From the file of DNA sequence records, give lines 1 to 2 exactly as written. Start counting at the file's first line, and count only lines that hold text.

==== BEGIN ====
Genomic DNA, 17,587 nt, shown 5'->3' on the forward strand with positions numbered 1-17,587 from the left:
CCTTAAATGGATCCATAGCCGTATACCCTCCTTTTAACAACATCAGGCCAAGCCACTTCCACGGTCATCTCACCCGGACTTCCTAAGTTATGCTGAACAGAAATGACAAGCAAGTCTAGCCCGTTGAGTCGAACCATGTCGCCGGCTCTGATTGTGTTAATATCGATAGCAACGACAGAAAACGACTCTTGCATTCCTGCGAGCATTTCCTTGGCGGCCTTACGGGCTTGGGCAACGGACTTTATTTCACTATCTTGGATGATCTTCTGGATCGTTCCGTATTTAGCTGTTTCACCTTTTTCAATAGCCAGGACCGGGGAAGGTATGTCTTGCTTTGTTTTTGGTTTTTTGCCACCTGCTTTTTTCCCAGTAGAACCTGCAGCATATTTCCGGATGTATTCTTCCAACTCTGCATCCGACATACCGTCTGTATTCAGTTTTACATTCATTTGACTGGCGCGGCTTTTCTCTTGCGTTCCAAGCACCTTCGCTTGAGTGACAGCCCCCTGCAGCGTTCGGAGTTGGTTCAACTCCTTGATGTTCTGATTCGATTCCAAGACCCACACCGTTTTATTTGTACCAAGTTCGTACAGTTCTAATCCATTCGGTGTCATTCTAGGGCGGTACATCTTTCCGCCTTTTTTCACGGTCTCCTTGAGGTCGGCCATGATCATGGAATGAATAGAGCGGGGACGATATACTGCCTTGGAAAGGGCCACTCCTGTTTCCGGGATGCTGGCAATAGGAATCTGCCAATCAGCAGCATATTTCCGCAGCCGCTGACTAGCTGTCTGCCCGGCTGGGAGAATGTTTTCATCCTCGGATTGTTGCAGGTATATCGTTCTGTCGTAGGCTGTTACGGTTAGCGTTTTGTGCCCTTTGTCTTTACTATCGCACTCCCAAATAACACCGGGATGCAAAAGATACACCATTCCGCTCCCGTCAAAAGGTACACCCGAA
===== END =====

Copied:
Genomic DNA, 17,587 nt, shown 5'->3' on the forward strand with positions numbered 1-17,587 from the left:
CCTTAAATGGATCCATAGCCGTATACCCTCCTTTTAACAACATCAGGCCAAGCCACTTCCACGGTCATCTCACCCGGACTTCCTAAGTTATGCTGAACAGAAATGACAAGCAAGTCTAGCCCGTTGAGTCGAACCATGTCGCCGGCTCTGATTGTGTTAATATCGATAGCAACGACAGAAAACGACTCTTGCATTCCTGCGAGCATTTCCTTGGCGGCCTTACGGGCTTGGGCAACGGACTTTATTTCACTATCTTGGATGATCTTCTGGATCGTTCCGTATTTAGCTGTTTCACCTTTTTCAATAGCCAGGACCGGGGAAGGTATGTCTTGCTTTGTTTTTGGTTTTTTGCCACCTGCTTTTTTCCCAGTAGAACCTGCAGCATATTTCCGGATGTATTCTTCCAACTCTGCATCCGACATACCGTCTGTATTCAGTTTTACATTCATTTGACTGGCGCGGCTTTTCTCTTGCGTTCCAAGCACCTTCGCTTGAGTGACAGCCCCCTGCAGCGTTCGGAGTTGGTTCAACTCCTTGATGTTCTGATTCGATTCCAAGACCCACACCGTTTTATTTGTACCAAGTTCGTACAGTTCTAATCCATTCGGTGTCATTCTAGGGCGGTACATCTTTCCGCCTTTTTTCACGGTCTCCTTGAGGTCGGCCATGATCATGGAATGAATAGAGCGGGGACGATATACTGCCTTGGAAAGGGCCACTCCTGTTTCCGGGATGCTGGCAATAGGAATCTGCCAATCAGCAGCATATTTCCGCAGCCGCTGACTAGCTGTCTGCCCGGCTGGGAGAATGTTTTCATCCTCGGATTGTTGCAGGTATATCGTTCTGTCGTAGGCTGTTACGGTTAGCGTTTTGTGCCCTTTGTCTTTACTATCGCACTCCCAAATAACACCGGGATGCAAAAGATACACCATTCCGCTCCCGTCAAAAGGTACACCCGAA